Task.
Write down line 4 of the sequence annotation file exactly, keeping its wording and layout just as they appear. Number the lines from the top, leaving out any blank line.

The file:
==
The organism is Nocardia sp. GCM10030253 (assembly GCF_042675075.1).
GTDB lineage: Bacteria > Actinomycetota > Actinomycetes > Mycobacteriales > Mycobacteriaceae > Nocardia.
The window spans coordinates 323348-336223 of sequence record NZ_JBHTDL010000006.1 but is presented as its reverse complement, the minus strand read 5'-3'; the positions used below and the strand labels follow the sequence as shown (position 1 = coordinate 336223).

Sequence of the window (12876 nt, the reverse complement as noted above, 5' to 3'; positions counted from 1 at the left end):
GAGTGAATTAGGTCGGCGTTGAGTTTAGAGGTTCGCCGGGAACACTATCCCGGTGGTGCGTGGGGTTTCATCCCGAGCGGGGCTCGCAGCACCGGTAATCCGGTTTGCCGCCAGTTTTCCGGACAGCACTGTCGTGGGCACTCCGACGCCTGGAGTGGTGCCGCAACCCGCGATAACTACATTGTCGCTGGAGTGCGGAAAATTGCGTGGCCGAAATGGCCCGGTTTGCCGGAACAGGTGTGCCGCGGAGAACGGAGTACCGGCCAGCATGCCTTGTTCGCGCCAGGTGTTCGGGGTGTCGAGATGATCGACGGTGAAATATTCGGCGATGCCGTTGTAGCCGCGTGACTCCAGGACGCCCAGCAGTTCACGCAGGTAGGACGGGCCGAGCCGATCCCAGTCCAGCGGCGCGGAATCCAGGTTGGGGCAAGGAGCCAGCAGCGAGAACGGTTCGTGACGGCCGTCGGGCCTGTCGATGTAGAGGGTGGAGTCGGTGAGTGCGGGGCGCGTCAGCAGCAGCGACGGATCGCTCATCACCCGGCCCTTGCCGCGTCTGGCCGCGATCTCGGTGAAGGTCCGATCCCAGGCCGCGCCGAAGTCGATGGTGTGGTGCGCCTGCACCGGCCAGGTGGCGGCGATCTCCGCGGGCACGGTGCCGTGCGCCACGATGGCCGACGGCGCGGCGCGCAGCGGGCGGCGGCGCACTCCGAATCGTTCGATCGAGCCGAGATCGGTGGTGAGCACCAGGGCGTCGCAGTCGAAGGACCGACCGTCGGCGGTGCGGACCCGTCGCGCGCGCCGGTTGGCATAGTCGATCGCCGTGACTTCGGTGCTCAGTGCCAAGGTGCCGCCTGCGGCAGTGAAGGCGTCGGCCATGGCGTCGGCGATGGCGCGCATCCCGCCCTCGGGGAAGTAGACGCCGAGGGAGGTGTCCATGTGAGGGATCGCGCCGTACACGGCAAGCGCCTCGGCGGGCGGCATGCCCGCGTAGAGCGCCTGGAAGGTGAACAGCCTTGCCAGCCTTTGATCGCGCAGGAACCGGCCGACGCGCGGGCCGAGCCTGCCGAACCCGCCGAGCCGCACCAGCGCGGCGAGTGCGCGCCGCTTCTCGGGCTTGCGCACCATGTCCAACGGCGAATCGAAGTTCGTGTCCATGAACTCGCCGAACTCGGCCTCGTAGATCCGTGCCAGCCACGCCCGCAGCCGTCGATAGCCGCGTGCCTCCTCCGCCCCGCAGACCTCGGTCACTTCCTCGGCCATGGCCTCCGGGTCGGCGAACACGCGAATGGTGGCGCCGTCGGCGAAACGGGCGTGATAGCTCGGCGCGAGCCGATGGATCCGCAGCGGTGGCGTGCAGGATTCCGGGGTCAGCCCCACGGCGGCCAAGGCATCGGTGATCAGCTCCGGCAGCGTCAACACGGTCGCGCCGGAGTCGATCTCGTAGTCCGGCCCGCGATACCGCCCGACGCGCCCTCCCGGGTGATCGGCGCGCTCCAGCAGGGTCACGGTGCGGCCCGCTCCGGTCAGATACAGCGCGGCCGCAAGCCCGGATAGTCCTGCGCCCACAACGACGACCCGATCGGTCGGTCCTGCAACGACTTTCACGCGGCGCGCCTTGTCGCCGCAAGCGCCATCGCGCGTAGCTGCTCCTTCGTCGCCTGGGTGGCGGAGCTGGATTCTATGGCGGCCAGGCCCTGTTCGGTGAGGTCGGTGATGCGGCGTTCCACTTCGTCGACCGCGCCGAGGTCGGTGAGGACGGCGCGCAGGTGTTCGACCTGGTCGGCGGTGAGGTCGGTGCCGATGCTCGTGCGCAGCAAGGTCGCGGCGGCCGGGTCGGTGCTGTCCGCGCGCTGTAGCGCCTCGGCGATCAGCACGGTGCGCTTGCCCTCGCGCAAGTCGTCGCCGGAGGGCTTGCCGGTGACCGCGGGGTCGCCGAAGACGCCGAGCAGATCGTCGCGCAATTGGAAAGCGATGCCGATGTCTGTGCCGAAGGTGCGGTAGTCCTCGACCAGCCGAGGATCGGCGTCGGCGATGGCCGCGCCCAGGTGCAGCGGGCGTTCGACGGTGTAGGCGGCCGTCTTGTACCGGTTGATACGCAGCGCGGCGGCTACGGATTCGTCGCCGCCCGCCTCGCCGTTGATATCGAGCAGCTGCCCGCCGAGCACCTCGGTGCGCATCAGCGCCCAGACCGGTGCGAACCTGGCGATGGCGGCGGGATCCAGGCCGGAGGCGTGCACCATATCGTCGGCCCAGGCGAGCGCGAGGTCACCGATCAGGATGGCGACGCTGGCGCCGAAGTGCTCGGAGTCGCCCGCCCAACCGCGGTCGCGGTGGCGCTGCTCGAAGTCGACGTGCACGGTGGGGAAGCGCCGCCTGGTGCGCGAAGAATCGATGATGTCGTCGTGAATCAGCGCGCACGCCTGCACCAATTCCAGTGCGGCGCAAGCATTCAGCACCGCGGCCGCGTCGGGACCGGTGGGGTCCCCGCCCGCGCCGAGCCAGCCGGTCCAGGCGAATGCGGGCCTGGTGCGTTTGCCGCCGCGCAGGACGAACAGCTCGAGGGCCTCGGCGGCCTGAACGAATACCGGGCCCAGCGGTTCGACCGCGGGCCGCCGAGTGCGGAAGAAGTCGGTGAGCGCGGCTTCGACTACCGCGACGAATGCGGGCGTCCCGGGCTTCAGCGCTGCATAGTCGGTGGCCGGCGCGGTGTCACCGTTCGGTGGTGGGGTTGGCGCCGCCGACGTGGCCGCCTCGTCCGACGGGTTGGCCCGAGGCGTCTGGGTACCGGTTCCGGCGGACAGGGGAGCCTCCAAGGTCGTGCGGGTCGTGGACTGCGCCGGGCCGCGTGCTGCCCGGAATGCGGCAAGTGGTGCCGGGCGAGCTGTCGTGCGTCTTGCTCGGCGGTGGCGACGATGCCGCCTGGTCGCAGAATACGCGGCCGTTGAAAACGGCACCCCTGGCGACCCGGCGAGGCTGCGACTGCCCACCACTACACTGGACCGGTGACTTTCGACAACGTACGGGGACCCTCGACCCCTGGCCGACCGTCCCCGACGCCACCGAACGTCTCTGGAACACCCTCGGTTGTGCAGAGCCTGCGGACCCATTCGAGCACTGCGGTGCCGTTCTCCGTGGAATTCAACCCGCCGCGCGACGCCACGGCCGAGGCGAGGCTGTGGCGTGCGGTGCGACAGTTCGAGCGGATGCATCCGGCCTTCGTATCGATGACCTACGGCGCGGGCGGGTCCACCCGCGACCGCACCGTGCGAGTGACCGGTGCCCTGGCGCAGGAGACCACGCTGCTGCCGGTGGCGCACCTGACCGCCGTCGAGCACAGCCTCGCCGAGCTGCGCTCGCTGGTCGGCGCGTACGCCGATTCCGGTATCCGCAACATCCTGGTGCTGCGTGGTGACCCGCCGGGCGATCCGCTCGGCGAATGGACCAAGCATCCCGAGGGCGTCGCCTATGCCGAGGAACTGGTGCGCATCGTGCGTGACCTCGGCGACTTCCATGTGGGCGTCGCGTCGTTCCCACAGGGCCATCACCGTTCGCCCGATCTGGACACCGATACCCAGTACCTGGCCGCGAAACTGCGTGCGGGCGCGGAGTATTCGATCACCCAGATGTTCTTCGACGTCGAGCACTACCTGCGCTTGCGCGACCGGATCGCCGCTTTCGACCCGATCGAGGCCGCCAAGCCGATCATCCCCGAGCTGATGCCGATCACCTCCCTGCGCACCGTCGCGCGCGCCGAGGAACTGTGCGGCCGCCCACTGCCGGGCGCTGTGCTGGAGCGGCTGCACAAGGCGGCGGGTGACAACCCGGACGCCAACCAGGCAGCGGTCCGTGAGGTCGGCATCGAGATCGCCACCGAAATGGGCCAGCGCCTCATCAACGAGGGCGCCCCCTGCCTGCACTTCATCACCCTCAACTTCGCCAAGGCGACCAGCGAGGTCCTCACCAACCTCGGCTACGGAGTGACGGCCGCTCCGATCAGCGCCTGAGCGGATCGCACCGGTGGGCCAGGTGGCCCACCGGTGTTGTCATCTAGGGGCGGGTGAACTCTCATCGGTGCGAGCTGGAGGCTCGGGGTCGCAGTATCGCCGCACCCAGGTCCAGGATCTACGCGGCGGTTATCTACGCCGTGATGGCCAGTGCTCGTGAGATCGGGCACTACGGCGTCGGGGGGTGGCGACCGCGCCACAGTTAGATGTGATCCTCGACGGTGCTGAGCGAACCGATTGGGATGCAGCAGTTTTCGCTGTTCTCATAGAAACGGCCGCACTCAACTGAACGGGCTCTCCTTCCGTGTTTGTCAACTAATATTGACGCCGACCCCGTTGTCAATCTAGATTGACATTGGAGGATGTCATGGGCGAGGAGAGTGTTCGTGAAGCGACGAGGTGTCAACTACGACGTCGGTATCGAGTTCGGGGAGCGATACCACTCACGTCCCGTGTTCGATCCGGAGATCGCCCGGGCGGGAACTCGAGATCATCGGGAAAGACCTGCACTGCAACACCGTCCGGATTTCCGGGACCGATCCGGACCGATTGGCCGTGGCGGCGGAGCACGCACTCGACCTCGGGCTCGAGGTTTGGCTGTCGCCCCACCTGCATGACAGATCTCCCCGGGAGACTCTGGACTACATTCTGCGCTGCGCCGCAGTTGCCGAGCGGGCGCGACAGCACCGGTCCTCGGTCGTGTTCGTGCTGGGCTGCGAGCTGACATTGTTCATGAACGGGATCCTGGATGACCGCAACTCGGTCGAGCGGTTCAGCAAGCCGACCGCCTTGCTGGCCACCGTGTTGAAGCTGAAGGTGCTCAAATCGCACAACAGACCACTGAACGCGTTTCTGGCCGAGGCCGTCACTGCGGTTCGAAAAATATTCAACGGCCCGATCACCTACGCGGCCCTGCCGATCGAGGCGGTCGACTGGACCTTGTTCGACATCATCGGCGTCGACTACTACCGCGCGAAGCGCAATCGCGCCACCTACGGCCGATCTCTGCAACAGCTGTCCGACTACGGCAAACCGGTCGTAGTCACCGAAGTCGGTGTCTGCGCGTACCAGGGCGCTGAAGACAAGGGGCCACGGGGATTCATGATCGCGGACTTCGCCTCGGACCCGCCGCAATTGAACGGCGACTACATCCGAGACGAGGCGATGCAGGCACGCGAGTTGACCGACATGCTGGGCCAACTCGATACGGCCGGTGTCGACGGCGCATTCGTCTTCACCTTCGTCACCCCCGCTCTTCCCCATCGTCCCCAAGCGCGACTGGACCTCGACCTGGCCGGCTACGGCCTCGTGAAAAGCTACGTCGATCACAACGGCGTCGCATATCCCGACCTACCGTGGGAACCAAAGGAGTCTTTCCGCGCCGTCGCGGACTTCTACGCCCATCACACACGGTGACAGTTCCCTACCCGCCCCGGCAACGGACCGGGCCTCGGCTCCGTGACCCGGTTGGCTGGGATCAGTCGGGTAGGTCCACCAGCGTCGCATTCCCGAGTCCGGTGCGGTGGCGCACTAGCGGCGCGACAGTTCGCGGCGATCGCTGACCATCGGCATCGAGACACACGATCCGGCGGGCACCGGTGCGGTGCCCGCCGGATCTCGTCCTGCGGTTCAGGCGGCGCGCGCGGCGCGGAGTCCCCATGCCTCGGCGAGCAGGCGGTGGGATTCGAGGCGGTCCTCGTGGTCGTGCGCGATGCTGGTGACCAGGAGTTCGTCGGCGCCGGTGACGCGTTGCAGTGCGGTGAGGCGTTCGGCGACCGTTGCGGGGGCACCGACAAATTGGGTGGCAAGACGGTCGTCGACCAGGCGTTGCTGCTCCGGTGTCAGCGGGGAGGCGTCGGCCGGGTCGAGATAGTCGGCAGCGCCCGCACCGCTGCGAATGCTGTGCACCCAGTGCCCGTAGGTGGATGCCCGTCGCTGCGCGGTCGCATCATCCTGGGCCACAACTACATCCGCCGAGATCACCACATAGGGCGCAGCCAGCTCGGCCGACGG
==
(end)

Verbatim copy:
Sequence of the window (12876 nt, the reverse complement as noted above, 5' to 3'; positions counted from 1 at the left end):